Heather Herndon

I intend to give this issue to UAA Engineering Department and decrease bus size to recalculate the matrices for the optimal solution in scheduling bus routes to make it efficient before seeking an outside opinion.

George Martinez

Anchorage’s transportation infrastructure needs significant investments and realignment toward our vision of economic growth. I believe that we have a tremendous opportunity to use the expected federal infrastructure and recovery resources to build it out.

Mike Robbins

We need more transportation infrastructure. We need projects that will expand development, eliminate congestion and take the burden off of the current system.

Albert Swank Jr.

As a civil engineer who has designed extensive quantities of road systems within the MOA, yes, I have desires and plans for such. These will also have to be coordinated with the state of Alaska DOT to agree with long-range state planning as well.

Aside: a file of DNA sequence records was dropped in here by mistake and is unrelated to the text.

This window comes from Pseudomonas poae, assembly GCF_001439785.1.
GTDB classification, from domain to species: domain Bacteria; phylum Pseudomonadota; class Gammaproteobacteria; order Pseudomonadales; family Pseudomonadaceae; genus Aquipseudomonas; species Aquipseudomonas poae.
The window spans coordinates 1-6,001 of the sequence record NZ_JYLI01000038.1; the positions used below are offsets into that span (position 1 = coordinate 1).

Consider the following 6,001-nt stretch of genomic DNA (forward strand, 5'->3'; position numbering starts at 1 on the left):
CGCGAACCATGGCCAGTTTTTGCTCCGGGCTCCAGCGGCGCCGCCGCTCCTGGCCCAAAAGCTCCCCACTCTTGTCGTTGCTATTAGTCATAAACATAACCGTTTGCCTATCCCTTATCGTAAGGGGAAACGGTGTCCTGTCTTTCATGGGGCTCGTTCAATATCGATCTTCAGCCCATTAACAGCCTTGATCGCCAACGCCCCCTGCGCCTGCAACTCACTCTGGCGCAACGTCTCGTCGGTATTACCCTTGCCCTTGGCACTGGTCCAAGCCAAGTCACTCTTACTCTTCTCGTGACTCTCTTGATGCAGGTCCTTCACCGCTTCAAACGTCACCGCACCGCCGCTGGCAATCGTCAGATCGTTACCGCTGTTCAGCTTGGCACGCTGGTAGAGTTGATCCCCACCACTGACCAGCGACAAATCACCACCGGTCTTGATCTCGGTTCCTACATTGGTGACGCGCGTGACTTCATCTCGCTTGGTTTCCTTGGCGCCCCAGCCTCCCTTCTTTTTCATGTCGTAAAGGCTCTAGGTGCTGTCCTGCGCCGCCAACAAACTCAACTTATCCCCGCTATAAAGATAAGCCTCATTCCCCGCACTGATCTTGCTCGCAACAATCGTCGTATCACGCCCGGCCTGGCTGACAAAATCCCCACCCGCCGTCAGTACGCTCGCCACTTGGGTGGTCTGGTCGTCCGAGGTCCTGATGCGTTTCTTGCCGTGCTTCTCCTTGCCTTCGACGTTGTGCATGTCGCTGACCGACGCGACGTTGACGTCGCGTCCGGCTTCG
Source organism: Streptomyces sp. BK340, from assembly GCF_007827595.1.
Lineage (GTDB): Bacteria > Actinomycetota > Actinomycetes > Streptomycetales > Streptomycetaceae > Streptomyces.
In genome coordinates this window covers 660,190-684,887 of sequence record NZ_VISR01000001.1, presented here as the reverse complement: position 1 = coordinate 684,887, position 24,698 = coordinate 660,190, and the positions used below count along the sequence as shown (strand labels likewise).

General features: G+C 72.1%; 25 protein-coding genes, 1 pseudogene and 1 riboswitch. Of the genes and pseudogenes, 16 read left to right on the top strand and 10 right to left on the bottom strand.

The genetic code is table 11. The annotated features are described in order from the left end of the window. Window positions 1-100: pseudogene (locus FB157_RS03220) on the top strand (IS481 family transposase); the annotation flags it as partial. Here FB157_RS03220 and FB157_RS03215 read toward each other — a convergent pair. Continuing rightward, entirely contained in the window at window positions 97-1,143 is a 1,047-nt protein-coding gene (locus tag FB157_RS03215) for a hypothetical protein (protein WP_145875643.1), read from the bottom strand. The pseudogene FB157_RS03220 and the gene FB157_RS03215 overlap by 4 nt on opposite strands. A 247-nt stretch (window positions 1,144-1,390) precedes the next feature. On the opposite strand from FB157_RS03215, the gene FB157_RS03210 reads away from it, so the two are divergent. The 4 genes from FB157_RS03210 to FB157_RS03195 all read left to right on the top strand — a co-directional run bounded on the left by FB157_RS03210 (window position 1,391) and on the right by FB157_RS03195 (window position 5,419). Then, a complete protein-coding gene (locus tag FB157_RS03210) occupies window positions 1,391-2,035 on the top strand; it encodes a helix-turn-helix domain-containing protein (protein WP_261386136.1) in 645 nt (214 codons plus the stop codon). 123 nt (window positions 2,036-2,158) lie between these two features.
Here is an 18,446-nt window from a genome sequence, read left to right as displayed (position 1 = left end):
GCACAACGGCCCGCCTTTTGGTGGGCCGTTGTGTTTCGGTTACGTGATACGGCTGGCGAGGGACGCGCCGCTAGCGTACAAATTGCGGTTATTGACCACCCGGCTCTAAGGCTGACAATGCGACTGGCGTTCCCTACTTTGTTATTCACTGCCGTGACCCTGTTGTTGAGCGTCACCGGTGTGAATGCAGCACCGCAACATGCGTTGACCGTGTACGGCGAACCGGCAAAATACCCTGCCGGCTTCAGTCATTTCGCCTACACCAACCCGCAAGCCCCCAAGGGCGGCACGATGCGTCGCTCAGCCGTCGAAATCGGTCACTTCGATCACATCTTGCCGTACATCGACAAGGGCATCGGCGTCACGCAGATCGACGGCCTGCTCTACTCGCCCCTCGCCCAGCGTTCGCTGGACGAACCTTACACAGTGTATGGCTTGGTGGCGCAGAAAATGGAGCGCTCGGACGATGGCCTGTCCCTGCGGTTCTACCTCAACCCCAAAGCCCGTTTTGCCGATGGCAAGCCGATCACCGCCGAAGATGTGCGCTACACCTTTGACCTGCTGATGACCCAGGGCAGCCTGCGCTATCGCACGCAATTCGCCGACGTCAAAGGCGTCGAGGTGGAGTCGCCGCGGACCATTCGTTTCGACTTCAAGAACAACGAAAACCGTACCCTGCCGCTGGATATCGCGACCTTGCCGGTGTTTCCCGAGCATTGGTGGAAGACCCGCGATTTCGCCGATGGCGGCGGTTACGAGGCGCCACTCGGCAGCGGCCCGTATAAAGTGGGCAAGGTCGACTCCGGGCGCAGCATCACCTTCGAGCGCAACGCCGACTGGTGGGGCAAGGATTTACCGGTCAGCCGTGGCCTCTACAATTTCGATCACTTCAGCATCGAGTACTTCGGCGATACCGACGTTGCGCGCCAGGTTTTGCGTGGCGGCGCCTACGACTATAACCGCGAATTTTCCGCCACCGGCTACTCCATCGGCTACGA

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Read more questions:

Why are you running for mayor?

What in your background or experience sets you apart from the other candidates and makes you suited to be an effective mayor of Anchorage?


What’s the biggest challenge facing city government and how would you address it?

Describe how your administration would approach the coronavirus pandemic

What’s your assessment of how Anchorage’s city government has responded to the pandemic over the past year? What, if anything, would you have done differently?

What role should city government play in repairing economic damage to individuals, businesses and community organizations from the pandemic?

What’s your vision for downtown, and what specifically are your short-term and long-term plans for repairing damage from the past year?